Cleveland Browns executive vice president of football operations Sashi Brown is gone. In comes John Dorsey to replace him. The power struggle between Brown and head coach Hue Jackson was decided. It appears, for the time being, that Jackson won the battle in the eyes of owner Jimmy Haslam. But, does he deserve the benefit of the doubt by Haslam? The evidence says no.
Beyond the horrible coaching Jackson has done on the field, that I and many others have illustrated, Jackson has made a mess of it with what he has said in the press. For Jimmy Haslam to believe in the man who has stated numerous things that are either unequivocally wrong, straight out lies or just head scratching leaves me puzzled. Sashi Brown had his warts, especially the inability to find a quarterback, but Jackson has just as many if not more. So Jimmy, if you have forgotten what Hue Jackson has said over the course of two years, here are just 12 of his statements that should make you question if Jackson should survive the firing process.
“The run game has got to become our backbone,” Hue Jackson stated following the team’s 2017 season opener loss to the Pittsburgh Steelers. “It does. I am not running from that. We are going to run the football.”
This is one of the most frustrating ones to me. It is something he can control himself. He is the play caller for the Browns, but we have yet to see the run game be the backbone of the offense and Jackson has run away from it almost every Sunday. Currently, the Browns have called run plays on just 37.6% of the total offensive plays, which is actually a lower percentage than last season’s mark of 38.17%. So, this was a lie despite the team finding relative success on the ground when they attempted it.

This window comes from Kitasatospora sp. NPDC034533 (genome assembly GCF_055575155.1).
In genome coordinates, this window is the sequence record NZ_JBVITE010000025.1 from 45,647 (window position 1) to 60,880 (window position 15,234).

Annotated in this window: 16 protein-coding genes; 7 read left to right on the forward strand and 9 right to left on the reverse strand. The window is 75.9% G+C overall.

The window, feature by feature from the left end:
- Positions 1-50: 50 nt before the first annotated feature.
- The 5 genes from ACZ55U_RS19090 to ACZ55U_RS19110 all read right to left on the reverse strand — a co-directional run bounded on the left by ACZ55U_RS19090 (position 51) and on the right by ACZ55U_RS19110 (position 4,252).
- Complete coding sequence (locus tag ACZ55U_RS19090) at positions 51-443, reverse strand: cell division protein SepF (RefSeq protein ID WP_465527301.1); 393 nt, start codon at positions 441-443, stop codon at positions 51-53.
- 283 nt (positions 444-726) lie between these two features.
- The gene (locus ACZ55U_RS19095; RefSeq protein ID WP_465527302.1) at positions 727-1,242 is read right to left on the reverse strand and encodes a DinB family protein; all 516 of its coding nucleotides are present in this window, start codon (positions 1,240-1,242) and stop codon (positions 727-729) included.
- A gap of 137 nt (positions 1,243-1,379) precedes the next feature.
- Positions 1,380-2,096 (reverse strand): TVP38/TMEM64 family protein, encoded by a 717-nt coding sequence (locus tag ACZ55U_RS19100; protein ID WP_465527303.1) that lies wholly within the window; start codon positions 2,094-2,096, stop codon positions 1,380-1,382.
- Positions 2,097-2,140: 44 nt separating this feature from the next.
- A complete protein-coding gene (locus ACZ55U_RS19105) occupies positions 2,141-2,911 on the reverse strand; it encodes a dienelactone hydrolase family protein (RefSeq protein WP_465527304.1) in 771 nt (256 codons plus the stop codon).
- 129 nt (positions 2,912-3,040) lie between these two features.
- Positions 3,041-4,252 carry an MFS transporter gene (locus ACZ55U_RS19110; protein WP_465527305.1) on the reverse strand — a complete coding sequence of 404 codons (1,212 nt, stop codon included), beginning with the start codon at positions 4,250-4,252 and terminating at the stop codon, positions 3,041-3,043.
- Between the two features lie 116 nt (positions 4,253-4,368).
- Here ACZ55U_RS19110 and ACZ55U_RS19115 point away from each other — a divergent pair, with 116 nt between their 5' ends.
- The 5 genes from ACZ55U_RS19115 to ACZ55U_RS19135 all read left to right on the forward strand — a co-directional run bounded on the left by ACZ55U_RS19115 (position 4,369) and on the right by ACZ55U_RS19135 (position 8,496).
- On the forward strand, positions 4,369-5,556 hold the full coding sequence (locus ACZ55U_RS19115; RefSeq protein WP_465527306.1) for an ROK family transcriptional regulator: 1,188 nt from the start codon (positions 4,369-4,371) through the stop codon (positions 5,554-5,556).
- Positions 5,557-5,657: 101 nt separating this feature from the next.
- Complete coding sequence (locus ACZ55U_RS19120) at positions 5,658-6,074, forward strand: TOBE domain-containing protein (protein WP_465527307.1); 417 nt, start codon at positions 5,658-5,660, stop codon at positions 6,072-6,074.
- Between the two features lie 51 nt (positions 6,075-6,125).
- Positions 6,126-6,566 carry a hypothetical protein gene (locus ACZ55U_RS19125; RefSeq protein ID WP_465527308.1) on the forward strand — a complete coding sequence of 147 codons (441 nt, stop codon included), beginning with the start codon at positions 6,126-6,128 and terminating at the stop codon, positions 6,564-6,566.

“You have to trust me on this one,” Hue Jackson said about quarterback Cody Kessler in the press conference following the pick of the USC quarterback in the third round of the 2016 NFL Draft.
For those that say Hue Jackson was an unlucky bystander to the lack of talent on the Browns roster, please answer me this. Why would he say, “You have to trust me on this one,” following the selection of quarterback Cody Kessler. Does that sound like a guy who had Kessler forced upon him? If Kessler was forced upon Jackson, then it is unlikely he makes such a definitive quote. He would have used the words “we” like his talent or such. He also has had numerous statements throughout his tenure about being heavily involved in the quarterback procurement area.
“It felt like the Earth moved beneath my feet,” Hue Jackson declared after about watching Robert Griffin III in workout drills according to former NFL.com and current ESPN reporter Jeff Darlington.
This is more evidence that Hue Jackson had a say in the personnel decisions; even his media-friend Mike Silver agrees he was in love with bringing in Griffin. Jackson was wooed by the talent of Robert Griffin III and Sashi Brown gave Jackson the quarterback he wanted. This evaluation is all on Jackson. And, the evaluation was wrong. Griffin was not the same quarterback that came out of Baylor. He was not the answer.
“Me and Sashi are in lock step trying to get this football team to be the best it is,” Hue Jackson said following the 2017 season opener loss to the Pittsburgh Steelers. “We’re going to get there. That’s all I can tell you. We are together. We know what we’re doing. We have work to do. We have to get better at what we’re doing and we all understand that.”
This is a statement where He Jackson just flat out lied. It is not one of the more egregious ones because most would not admit that there were disagreements and a struggle in the relationship.